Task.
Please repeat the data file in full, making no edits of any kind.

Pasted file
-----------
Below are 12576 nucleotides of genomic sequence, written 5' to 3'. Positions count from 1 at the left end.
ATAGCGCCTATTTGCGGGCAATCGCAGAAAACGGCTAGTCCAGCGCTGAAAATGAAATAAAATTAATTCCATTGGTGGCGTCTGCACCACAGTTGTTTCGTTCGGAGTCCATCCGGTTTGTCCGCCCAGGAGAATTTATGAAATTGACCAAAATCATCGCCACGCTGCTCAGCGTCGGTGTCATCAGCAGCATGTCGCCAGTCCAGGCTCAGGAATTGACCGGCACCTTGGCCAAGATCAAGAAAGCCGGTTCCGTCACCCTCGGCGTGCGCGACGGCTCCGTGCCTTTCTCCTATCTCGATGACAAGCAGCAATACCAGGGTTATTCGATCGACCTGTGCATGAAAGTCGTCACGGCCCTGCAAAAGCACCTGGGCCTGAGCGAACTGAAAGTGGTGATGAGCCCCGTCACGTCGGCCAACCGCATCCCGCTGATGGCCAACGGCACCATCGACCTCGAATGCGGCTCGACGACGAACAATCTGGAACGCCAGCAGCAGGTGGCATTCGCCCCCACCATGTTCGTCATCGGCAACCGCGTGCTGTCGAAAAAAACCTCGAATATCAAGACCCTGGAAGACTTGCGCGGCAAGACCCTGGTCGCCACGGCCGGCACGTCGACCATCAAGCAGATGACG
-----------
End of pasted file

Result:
Below are 12576 nucleotides of genomic sequence, written 5' to 3'. Positions count from 1 at the left end.
ATAGCGCCTATTTGCGGGCAATCGCAGAAAACGGCTAGTCCAGCGCTGAAAATGAAATAAAATTAATTCCATTGGTGGCGTCTGCACCACAGTTGTTTCGTTCGGAGTCCATCCGGTTTGTCCGCCCAGGAGAATTTATGAAATTGACCAAAATCATCGCCACGCTGCTCAGCGTCGGTGTCATCAGCAGCATGTCGCCAGTCCAGGCTCAGGAATTGACCGGCACCTTGGCCAAGATCAAGAAAGCCGGTTCCGTCACCCTCGGCGTGCGCGACGGCTCCGTGCCTTTCTCCTATCTCGATGACAAGCAGCAATACCAGGGTTATTCGATCGACCTGTGCATGAAAGTCGTCACGGCCCTGCAAAAGCACCTGGGCCTGAGCGAACTGAAAGTGGTGATGAGCCCCGTCACGTCGGCCAACCGCATCCCGCTGATGGCCAACGGCACCATCGACCTCGAATGCGGCTCGACGACGAACAATCTGGAACGCCAGCAGCAGGTGGCATTCGCCCCCACCATGTTCGTCATCGGCAACCGCGTGCTGTCGAAAAAAACCTCGAATATCAAGACCCTGGAAGACTTGCGCGGCAAGACCCTGGTCGCCACGGCCGGCACGTCGACCATCAAGCAGATGACG